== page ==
Standard Catalog of American Cars 1946—1975. General Motors has released this statement: On Tuesday, June 19, 2007, the last two 2007 Chevrolet Monte Carlo models rolled off the line at the Oshawa Assembly Plant. Sports two-tone leather black and red. This edition also got 8 floor mats and headrests. The exterior features large headlamps that have a premium, jeweled appearance with three independent lighting units. This gave the design an unusually long hood design helping the new Grand Prix to outsell its larger predecessor, despite higher prices. Swivel out seats and 8-track were optional.
It also had Turbo 3. The simulated burl elm trim was retained. You can even break the tires loose from a 10-mph roll-on. Sports leather Ebony Black seats with ebony and gray leather-wrapped steering wheel. The 1978 model also had more interior and trunk space than the earlier 1977 model. A four-speed with floor shifter was optional with the 305 V8, the first time a four-speed manual was offered on the Monte Carlo since 1971. Engine offerings were reduced to two engines for 1977.
The Monte Carlo also weighed more. In black or dark navy blue, it is nicely menacing in a Dale Earnhardt, Jr. Edition, except the bowtie on the center cap was white this time. The three-speed manual transmission reappeared for the first time in several years as standard equipment on the base model with the , and the automatic was optional. A four-speed automatic overdrive transmission, the Turbo Hydramatic 200-4R, with a revised sport rear axle ratio containing 3. Aside from minor equipment changes, the fifth generation remained virtually unchanged during its run.
Cloth interiors were also offered with both bench and bucket seats. The side mirrors are a different style and black. The 1978 model was 700-800 lb lighter and some 15 inches shorter than the 1977 model. Unlike Monte Carlos of previous years, the distinctive bulges to the front fenders and rear quarter panels were gone. The vehicle was discontinued due to declining sales in coupes in general and the company's plans to revive the , which would cannibalize sales of the Monte Carlo. For 1980, the car received a mild frontal restyle, with quad headlights and turn indicators mounted beneath.
The Turbo Hydra-Matic optional and a required option for the 400 and 454 V8s. During those early months, Monte Carlos were in short supply, with full-scale production not happening until February 1970, leaving many would-be buyers disappointed after going to their Chevrolet dealers and finding no Monte Carlos in stock. I own one and I tell ya what. All models receive a sporty rear spoiler. The Car Design Yearbook 4.
The Chevy bowtie on the trunk was white on this edition and another was painted on the front of the hood. Exterior: Superior Blue Metallic with Galaxy Silver ground effects. The new layout was first known as the A-body Special, but would evolve into its own class known as the. You do not acquire ownership rights to any content, document or other materials viewed through the site. OnStar is standard across the line. Though derided by some for its indistinct lines called the 'Lumina Carlo' and its front-wheel drive drivetrain, the fifth generation sold well enough for Chevrolet to continue the line with a more original redesign in 2000. A mid-1990s article in the magazine Chevrolet High Performance stated that the first generation Monte Carlo was known to Chevrolet management under the working name Concours.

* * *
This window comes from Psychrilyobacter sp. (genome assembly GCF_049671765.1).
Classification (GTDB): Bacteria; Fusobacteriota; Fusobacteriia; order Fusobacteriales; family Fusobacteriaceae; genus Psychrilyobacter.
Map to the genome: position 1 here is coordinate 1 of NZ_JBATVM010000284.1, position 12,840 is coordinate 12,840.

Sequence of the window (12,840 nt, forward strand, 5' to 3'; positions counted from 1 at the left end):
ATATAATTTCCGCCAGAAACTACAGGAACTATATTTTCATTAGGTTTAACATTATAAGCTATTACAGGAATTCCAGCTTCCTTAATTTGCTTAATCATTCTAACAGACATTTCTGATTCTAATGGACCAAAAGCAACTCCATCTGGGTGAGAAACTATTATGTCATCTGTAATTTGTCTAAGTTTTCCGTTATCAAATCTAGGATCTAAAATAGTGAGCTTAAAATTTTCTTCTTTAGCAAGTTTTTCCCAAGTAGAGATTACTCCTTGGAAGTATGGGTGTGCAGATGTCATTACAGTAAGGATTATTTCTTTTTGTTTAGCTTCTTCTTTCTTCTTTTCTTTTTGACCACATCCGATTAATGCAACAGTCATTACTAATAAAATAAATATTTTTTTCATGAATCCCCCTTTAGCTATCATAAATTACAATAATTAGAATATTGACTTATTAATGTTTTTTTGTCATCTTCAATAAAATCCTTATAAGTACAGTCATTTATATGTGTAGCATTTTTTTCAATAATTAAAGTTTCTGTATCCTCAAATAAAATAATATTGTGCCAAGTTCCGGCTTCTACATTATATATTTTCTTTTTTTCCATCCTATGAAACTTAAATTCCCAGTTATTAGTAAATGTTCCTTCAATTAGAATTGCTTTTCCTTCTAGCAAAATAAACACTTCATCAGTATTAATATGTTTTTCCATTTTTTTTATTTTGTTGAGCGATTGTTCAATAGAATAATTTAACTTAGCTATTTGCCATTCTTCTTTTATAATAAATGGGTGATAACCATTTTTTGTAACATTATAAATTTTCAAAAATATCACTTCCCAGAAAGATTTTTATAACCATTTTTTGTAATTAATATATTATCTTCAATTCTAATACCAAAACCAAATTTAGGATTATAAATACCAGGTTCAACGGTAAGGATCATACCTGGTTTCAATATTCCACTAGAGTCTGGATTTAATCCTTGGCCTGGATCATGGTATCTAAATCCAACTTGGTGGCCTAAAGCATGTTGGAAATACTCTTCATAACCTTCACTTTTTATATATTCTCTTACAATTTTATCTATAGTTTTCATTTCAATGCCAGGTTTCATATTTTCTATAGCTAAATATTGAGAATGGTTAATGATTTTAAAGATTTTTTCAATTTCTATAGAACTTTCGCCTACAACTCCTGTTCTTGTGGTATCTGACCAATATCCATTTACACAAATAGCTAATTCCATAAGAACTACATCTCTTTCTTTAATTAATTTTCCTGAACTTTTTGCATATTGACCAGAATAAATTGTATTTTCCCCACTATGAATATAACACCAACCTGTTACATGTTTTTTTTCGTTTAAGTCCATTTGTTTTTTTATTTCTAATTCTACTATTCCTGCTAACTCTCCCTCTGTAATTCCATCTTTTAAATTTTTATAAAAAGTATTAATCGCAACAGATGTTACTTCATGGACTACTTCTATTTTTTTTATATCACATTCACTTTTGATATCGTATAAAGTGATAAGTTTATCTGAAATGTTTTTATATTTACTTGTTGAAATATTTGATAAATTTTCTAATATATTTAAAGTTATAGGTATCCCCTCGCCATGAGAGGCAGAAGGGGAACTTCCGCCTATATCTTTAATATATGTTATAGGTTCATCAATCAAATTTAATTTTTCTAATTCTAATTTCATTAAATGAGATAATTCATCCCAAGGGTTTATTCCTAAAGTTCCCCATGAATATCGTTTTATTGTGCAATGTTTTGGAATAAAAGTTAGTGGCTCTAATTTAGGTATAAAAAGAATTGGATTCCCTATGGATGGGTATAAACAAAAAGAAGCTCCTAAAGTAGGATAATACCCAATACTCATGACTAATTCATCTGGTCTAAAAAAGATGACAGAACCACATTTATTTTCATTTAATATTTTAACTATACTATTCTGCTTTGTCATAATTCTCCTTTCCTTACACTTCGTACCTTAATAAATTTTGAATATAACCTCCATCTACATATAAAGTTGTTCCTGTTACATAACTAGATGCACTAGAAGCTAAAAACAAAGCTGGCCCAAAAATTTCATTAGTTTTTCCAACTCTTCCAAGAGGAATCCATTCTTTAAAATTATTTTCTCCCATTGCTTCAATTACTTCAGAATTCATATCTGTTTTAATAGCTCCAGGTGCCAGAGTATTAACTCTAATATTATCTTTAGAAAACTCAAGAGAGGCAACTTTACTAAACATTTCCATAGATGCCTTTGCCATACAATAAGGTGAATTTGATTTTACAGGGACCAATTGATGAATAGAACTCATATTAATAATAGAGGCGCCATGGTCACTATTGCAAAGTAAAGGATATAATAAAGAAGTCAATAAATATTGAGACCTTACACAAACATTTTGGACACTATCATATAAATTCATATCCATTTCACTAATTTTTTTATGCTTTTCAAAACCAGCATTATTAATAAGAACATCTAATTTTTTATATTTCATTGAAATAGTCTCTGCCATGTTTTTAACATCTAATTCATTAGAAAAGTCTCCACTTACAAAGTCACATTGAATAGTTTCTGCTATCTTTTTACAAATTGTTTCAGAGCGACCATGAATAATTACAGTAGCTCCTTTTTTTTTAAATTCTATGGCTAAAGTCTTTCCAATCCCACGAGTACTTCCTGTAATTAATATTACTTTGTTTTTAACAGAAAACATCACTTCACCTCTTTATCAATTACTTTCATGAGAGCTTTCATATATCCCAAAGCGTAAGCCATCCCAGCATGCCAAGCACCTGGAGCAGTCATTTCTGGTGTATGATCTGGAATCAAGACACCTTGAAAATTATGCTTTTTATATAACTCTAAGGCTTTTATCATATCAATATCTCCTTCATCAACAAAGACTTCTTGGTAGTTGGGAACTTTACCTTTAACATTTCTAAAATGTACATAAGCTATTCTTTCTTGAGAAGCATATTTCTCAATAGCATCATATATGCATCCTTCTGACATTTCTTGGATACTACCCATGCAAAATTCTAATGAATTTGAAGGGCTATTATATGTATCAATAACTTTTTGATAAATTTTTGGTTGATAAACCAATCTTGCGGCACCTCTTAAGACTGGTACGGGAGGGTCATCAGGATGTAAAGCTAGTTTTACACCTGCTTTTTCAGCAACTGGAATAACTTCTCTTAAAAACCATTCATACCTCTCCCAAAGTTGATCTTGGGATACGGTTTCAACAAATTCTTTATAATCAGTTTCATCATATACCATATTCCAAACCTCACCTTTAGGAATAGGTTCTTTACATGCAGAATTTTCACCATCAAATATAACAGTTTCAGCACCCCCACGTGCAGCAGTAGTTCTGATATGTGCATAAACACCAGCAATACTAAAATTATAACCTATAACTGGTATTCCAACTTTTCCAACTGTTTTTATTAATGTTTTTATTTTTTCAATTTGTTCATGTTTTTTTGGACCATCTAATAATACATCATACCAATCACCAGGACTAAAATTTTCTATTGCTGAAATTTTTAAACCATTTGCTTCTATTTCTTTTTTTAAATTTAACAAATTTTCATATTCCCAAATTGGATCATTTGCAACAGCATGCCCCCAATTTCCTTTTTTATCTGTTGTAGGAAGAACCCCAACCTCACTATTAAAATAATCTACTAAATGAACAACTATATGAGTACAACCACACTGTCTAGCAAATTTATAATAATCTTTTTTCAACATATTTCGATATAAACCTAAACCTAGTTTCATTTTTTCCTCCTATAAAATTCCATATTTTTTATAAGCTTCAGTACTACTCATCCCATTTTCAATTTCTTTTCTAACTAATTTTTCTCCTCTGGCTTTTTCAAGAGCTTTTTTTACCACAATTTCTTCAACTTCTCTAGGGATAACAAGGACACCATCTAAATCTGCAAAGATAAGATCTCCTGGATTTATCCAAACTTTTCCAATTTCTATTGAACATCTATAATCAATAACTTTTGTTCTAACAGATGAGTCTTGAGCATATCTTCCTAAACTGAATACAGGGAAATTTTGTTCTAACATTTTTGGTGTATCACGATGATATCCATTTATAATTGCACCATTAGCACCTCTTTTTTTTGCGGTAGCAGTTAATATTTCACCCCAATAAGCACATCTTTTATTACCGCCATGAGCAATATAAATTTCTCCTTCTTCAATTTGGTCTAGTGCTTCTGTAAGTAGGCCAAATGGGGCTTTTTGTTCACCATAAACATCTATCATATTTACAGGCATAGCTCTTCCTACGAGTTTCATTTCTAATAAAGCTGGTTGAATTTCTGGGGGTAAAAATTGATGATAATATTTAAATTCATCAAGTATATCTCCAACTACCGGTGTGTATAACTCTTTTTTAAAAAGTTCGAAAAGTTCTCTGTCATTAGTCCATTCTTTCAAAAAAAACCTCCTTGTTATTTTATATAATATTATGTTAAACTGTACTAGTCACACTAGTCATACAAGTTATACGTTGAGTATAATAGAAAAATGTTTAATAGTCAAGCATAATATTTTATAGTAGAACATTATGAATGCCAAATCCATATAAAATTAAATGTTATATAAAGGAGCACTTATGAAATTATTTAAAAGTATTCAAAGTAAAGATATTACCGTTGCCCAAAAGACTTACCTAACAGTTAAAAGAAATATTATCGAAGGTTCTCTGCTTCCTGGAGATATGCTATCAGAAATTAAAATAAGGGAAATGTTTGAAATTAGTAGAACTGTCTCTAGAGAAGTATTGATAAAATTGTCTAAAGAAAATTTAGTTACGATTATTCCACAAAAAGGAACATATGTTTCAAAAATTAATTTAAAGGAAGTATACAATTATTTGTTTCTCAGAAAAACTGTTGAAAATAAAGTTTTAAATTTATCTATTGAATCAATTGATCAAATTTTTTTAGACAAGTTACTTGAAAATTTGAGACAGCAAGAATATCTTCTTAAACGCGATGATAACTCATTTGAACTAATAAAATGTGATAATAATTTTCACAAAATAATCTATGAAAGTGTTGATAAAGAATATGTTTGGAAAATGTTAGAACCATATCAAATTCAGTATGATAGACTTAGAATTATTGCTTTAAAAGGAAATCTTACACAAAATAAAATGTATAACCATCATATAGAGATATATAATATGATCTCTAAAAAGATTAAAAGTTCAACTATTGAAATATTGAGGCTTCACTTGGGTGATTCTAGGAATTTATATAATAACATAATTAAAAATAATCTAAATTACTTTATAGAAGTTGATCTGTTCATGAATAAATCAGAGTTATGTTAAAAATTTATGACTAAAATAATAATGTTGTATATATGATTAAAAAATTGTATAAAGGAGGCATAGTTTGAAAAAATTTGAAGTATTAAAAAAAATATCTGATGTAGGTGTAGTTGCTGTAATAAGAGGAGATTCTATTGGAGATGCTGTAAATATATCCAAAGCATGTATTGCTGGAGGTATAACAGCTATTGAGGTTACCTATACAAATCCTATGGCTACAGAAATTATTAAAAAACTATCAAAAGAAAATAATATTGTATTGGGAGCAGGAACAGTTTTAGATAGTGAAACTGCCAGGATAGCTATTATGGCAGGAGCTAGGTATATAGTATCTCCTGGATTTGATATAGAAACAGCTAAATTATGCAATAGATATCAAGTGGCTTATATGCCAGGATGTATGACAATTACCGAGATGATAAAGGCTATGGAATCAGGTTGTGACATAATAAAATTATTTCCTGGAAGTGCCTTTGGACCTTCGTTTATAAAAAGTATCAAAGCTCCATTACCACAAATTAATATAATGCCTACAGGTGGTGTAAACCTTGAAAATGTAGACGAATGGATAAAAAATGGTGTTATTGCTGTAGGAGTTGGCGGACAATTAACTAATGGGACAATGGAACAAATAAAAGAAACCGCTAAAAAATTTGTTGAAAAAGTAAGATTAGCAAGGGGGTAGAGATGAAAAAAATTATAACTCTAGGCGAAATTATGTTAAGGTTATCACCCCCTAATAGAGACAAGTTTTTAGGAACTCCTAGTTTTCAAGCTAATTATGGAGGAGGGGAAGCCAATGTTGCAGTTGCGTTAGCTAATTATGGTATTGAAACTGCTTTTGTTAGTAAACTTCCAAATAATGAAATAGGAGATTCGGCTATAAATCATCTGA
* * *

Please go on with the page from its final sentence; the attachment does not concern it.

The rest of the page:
The 1985 Chevrolet Monte Carlo, Chevy's rear-wheel-drive personal-luxury car, got more power, but for the first time since 1981, no diesel engine was offered in the Monte Carlo. It jumped from 150 horsepower to 165. The front bumper was a large federally mandated 5 mph 8. Find sources: — · · · · September 2010 Chevrolet Monte Carlo Overview Manufacturer Production 1969—1987 1994—2007 1970—1988 1995—2007 Body and chassis 2-door 1970—1972 1973—1987 1995—2007 The Chevrolet Monte Carlo is a two-door manufactured and marketed by from 1970 to 2007 non-continuously , encompassing six generations. The separate construction carried over for 1973, as was the basic all-coil suspension.
The Monte Carlo Turbo appeared slightly different from other Monte Carlos that year because in addition to the turbo motor it also was equipped with a small hood scoop on the left side of the hood. The new car rode on an updated chassis shared with the Lumina, Pontiac Grand Prix, Oldsmobile Cutlass Supreme, , and Buick Regal, and by its nature was the first Monte Carlo. I did receive a call a few days later and felt I didn't want to go through that again, three hours of driving and treated poorly. Chevrolet marketed the Monte Carlo as a , with the last generation classified as a full-sized. That brought along 20 extra horsepower, for a new total of 130. The standard interior still consisted of a bench seat with knit-cloth and vinyl or all-vinyl upholstery.